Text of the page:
After the paper appeared in 2017, one critic lamented it contained “obviously fabricated” images, and asked the journal to retract it. Another suggested the presence of one image merited “an instant lifetime ban.”
What Caught Our Attention:Sadly, it’s not uncommon for researchers to mistake the identity of what they’re working with — but not everyone comes clean and works to transparently correct the record. So it’s nice to see some authors among a group based in the US and India take the initiative to retract their paper after realizing they had based some of their conclusions on the wrong species of aphid.Continue reading Caught Our Notice: Oops, wrong species
The papers, published between 2015 and 2017, are from researchersbased at the Council of Scientific & Industrial Research (CSIR)–National Institute for Interdisciplinary Science and Technology (NIIST) in Thiruvananthapuram, India. S. Nishanth Kumar is the only author in common to all four paper and a corresponding on two of them; Dileep Kumar, a scientist at CSIR, is a corresponding author on three of the papers.
PLOS ONE has retracted two 2014 papers from a group of researchers, after an institutional investigation confirmed image duplication. Although the authors initially asked to correct the figures in the two papers, they ultimately agreed with the decision to retract.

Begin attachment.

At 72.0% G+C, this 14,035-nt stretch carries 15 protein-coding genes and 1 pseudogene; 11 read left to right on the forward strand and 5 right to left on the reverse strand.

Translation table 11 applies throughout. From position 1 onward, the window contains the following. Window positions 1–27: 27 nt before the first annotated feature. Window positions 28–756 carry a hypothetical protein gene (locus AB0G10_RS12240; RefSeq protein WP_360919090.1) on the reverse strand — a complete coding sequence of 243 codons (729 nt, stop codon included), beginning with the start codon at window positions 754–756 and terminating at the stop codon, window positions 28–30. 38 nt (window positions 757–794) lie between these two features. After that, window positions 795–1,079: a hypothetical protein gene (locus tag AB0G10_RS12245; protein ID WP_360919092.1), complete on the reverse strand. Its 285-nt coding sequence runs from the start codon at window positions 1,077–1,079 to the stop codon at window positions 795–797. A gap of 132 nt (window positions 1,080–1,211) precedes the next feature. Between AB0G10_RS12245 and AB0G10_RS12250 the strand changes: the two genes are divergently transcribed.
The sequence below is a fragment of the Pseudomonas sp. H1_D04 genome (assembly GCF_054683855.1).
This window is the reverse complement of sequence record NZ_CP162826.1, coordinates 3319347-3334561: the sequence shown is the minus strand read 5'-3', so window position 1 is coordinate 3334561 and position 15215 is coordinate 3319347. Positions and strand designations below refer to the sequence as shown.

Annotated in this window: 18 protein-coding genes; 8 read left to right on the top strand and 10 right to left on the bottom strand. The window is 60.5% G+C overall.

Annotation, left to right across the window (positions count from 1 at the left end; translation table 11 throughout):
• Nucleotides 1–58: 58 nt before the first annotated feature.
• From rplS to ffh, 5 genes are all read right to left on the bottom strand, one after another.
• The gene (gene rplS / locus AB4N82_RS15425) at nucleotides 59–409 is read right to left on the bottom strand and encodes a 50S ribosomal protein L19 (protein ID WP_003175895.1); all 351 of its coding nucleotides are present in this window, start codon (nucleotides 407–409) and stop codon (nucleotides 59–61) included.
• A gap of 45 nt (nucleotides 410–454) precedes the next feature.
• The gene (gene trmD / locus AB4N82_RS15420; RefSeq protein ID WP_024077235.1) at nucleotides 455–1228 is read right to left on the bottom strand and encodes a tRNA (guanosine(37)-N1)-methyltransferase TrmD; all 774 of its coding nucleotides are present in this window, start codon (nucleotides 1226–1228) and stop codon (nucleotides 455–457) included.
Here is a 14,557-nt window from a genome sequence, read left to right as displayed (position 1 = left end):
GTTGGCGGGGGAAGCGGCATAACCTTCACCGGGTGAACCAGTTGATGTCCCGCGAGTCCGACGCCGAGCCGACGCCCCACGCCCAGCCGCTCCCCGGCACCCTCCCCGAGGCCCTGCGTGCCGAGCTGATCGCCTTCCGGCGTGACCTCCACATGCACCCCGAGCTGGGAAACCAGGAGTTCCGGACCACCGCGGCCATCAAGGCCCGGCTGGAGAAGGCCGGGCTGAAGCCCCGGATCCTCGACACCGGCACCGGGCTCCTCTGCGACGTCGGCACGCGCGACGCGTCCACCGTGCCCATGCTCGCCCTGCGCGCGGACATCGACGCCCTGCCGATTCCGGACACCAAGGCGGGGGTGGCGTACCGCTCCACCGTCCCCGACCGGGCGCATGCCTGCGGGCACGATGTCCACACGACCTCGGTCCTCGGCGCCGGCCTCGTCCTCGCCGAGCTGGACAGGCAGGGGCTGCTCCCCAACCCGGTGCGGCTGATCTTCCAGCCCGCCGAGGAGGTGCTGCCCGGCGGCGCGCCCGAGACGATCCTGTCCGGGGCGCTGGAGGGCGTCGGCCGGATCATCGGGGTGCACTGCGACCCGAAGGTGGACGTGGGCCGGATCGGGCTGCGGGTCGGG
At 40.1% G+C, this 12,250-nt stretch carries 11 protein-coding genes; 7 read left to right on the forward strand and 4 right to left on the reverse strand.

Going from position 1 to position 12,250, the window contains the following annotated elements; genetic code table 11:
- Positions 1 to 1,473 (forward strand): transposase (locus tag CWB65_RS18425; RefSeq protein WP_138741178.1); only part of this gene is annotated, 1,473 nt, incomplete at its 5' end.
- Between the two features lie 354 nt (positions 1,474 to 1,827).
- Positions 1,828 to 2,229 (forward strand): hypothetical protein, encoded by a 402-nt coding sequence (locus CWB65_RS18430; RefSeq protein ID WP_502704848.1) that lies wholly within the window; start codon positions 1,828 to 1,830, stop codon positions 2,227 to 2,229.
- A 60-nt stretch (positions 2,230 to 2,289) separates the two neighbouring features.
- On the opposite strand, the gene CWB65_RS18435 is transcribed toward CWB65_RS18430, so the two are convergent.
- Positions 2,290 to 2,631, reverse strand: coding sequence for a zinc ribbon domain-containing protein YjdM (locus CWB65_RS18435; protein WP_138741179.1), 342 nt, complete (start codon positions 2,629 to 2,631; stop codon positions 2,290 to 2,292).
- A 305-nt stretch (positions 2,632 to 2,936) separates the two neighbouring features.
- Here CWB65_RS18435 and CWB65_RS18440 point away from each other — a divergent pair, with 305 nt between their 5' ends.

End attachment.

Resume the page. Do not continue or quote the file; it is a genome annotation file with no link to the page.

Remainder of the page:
Mrinal K. Maiti—an associate professor at the Indian Institute of Technology at Kharagpur and corresponding author on the two now-retracted PLOS ONE papers—also corrected a 2016 paper published in PLOS ONE over figure-related errors. Maiti is the only author in common to all papers.
A physics journal says it has planned for several months to retract a 2006 paper by a prominent researcher with multiple retractions, after a concerned reader notified the editor about extensive duplication.
But, more than seven months after receiving the complaint, the journal Thin Solid Films has not yet taken action.
So what’s taking so long?
According to the editor, Joseph Greene, the delay occurred because “the publication team missed the request.”
Duplication allegations have followed the paper’s corresponding author Naba K. Sahoo for the past few years. Sahoo, a top physicist in India, has already had seven papers retracted for duplication—five earlier this year (1, 2), and two last year.